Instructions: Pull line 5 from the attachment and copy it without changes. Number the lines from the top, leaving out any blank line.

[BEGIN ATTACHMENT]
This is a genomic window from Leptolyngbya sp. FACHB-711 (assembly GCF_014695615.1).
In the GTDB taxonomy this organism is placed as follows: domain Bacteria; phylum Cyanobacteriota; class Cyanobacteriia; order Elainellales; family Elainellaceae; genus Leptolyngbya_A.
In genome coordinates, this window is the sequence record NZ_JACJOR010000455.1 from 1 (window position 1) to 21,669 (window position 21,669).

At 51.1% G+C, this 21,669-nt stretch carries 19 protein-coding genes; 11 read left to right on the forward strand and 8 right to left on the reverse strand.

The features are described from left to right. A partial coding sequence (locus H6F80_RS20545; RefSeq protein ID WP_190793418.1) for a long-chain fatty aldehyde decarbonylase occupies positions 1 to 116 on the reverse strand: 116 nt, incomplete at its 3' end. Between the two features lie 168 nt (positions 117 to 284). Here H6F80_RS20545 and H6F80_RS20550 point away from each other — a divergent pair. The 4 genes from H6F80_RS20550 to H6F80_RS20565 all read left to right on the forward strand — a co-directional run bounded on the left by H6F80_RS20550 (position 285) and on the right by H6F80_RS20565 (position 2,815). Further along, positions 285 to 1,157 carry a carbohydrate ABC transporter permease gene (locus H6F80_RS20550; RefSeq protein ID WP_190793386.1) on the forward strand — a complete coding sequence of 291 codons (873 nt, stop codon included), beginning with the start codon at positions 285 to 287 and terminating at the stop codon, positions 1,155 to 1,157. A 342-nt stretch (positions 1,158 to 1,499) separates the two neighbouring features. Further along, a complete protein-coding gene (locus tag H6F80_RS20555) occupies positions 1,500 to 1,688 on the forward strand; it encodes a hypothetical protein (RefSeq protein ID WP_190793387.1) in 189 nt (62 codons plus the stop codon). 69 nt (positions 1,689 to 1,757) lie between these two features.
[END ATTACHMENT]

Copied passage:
The features are described from left to right. A partial coding sequence (locus H6F80_RS20545; RefSeq protein ID WP_190793418.1) for a long-chain fatty aldehyde decarbonylase occupies positions 1 to 116 on the reverse strand: 116 nt, incomplete at its 3' end. Between the two features lie 168 nt (positions 117 to 284). Here H6F80_RS20545 and H6F80_RS20550 point away from each other — a divergent pair. The 4 genes from H6F80_RS20550 to H6F80_RS20565 all read left to right on the forward strand — a co-directional run bounded on the left by H6F80_RS20550 (position 285) and on the right by H6F80_RS20565 (position 2,815). Further along, positions 285 to 1,157 carry a carbohydrate ABC transporter permease gene (locus H6F80_RS20550; RefSeq protein ID WP_190793386.1) on the forward strand — a complete coding sequence of 291 codons (873 nt, stop codon included), beginning with the start codon at positions 285 to 287 and terminating at the stop codon, positions 1,155 to 1,157. A 342-nt stretch (positions 1,158 to 1,499) separates the two neighbouring features. Further along, a complete protein-coding gene (locus tag H6F80_RS20555) occupies positions 1,500 to 1,688 on the forward strand; it encodes a hypothetical protein (RefSeq protein ID WP_190793387.1) in 189 nt (62 codons plus the stop codon). 69 nt (positions 1,689 to 1,757) lie between these two features.